Tuesday, February 21, 2017

McCain pranked into National Security chat with fake Ukrainian Prime Minister 

Now we know why Sen. John McCain (R-Ariz.) was so eager to believe the cooked-up dossier on Russia, Wikileaks and President Donald Trump that was eventually published and discredited by Buzzfeed, because he will apparently believe anything.
Gateway Pundit reports an early February bizarre, recorded conversation with Russian comedians Vladimir Kuznetsov and Alexei Stoliarov — known as Vovan and Lexus — posing as Prime Minister of Ukraine Volodymyr Groysman in a prank phone call, wherein what sounds a whole lot like McCain’s voice discussed key national security issues on U.S. policy towards Ukraine and Russia. 

A request for comment to McCain’s office on Feb. 17 was not returned.
In the conversation McCain apparently conveyed that “it’s important for us to provide lethal defensive weapons to your country and do it immediately,” previewing a Feb. 2 letter to President Donald Trump and statement he was ready to put out urging the administration to arm Kiev. The U.S. arming Ukraine would mark a dramatic escalation of the civil war there and of U.S. involvement in that region.
McCain also advised Ukraine to push for entering NATO, saying, “If I were you I would just restate our desire to be a member of NATO and let’s see what happens in the next few months.”
McCain even discussed which sanctions he was planning on pursuing legislatively on Ukraine’s behalf: “I think it’s against advisers and companies that engage in these activities, but our first challenge is to make sure that the existing sanctions are not lifted.”

But McCain was unsure specifically who would be sanctioned but offered to pass along that information to Groysman to be previewed: “We haven’t gotten that far yet. Probably it was sanctions against their commercial activities and other financial institutions, but I can get that to you. I thank you, sir, and I look forward to seeing you. We’ll win this fight, we’ll win.”
This is not the first time McCain has promised to offer assistance to Ukraine. McCain and his colleague Sen. Lindsey Graham (R-S.C.) recently traveled to Ukraine, promising arms and equipment in a New Year’s celebration with Ukrainian troops that was filmed, saying, “I am convinced you will win. We will do everything we can to provide you with what you need to win.”
The security risk McCain apparently now poses is almost unbelievable, but here we are. It is not at all obviated by the fact that McCain and his staff were apparently duped by a pair of Russian comedians posing as the Ukrainian Prime Minister. That actually makes it worse, since he and his staff apparently cannot tell the difference between potential Russian agents and Ukrainian heads of state.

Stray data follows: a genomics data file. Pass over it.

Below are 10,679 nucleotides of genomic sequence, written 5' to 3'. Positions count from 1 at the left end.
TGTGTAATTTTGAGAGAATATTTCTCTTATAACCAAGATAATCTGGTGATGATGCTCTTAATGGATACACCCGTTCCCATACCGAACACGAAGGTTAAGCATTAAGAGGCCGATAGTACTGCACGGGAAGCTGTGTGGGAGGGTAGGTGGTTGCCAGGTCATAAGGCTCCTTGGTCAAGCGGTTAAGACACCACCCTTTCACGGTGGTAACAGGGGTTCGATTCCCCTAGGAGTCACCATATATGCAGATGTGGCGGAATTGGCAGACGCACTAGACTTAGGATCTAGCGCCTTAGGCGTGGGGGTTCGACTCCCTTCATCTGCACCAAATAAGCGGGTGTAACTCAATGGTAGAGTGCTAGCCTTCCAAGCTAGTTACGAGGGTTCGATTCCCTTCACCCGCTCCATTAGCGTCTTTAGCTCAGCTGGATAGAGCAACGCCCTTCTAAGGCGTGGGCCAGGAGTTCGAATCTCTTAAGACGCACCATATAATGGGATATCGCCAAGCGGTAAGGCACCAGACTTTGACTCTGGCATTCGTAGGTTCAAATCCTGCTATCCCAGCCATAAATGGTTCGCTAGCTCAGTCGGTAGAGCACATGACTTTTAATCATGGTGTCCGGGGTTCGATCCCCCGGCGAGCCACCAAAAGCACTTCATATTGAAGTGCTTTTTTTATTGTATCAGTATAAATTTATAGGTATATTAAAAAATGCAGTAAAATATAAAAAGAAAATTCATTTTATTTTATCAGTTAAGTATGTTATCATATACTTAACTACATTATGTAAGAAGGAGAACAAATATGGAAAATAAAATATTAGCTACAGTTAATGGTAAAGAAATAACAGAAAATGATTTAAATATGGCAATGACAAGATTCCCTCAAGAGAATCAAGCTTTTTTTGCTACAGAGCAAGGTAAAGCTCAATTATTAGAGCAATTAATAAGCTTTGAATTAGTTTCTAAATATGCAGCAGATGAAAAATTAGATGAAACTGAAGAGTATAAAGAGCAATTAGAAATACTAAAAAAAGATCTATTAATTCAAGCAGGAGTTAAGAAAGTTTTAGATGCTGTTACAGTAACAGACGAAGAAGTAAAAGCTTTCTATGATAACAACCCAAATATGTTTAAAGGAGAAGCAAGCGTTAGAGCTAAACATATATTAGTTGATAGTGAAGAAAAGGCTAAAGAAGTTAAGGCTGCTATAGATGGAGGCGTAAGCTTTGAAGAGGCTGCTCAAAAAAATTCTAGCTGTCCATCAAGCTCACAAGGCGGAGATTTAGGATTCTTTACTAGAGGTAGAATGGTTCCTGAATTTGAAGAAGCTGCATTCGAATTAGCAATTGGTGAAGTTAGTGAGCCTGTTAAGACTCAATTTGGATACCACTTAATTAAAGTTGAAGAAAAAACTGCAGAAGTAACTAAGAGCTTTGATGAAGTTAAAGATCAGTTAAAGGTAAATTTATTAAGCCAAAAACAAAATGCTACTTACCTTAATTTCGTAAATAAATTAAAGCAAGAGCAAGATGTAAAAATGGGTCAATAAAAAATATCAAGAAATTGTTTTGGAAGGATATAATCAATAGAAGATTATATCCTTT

Which how can that possibly happen? Somebody with a Russian-sounding accent calls the Senator’s office, says he’s the Prime Minister of Ukraine, and what, they just patch him right through? It’s apparent that McCain’s office is in disarray and they’ve got a lot of work to do. Perhaps McCain got his security clearance from Hillary Clinton.
The comedic pair apparently fooled Graham in a similar call, wherein Graham discussed his plans to push through additional 67-vote veto proof sanctions against Russia in the Senate. In the past, Vovan and Lexus have tricked celebrities like Elton John. Just this past week they also got U.S. Rep. Maxine Waters.
Ironically, Vovan and Lexus, still posing as Groysman, warned McCain that his phone conversations were possibly being tapped by Moscow. McCain responded, “I thank you very much for that information and I will certainly be aware of it as to the content of my conversations as far as any national security issues are concerned.”

But then McCain recklessly charged forward in the conversation anyway, going on to discuss potential new sanctions.
There should be an immediate investigation into McCain and Graham’s ties to Ukraine, their ongoing freelance foreign policy, their offers to send arms there and involve the U.S. in the civil war in Ukraine, their push to initiate more sanctions on Russia at Ukraine’s behest, and even to encourage Ukraine to take the provocative step of formally requesting NATO membership.
These ongoing attempts to set U.S. foreign policy and draw us into conflict with Russia via independent, reckless diplomacy are unacceptable and inappropriate, particularly since it appears to be designed to undermine Trump’s stated U.S. policy to engage with Russia. To do it in the current climate of escalating tensions is nuts. McCain is setting his own policy in Ukraine, and making an already dangerous situation even more so by fomenting the civil war there, and threatening to get the U.S. involved in what could be a direct confrontation with nuclear-armed Russia.

This is why the president alone has power under Article II of the Constitution to conduct foreign relations on behalf of the U.S. and not a council of senators. It is so that on the world’s stage, we have one official spokesperson. McCain can propose we go to war over Ukraine via legislation, but that is a debate for the halls of Congress and the American people — not foreign leaders. This goes to the heart of the separation of powers which, McCain, a one-time Republican nominee for president, ought to respect.
By Robert Romano, senior editor of Americans for Limited Government.

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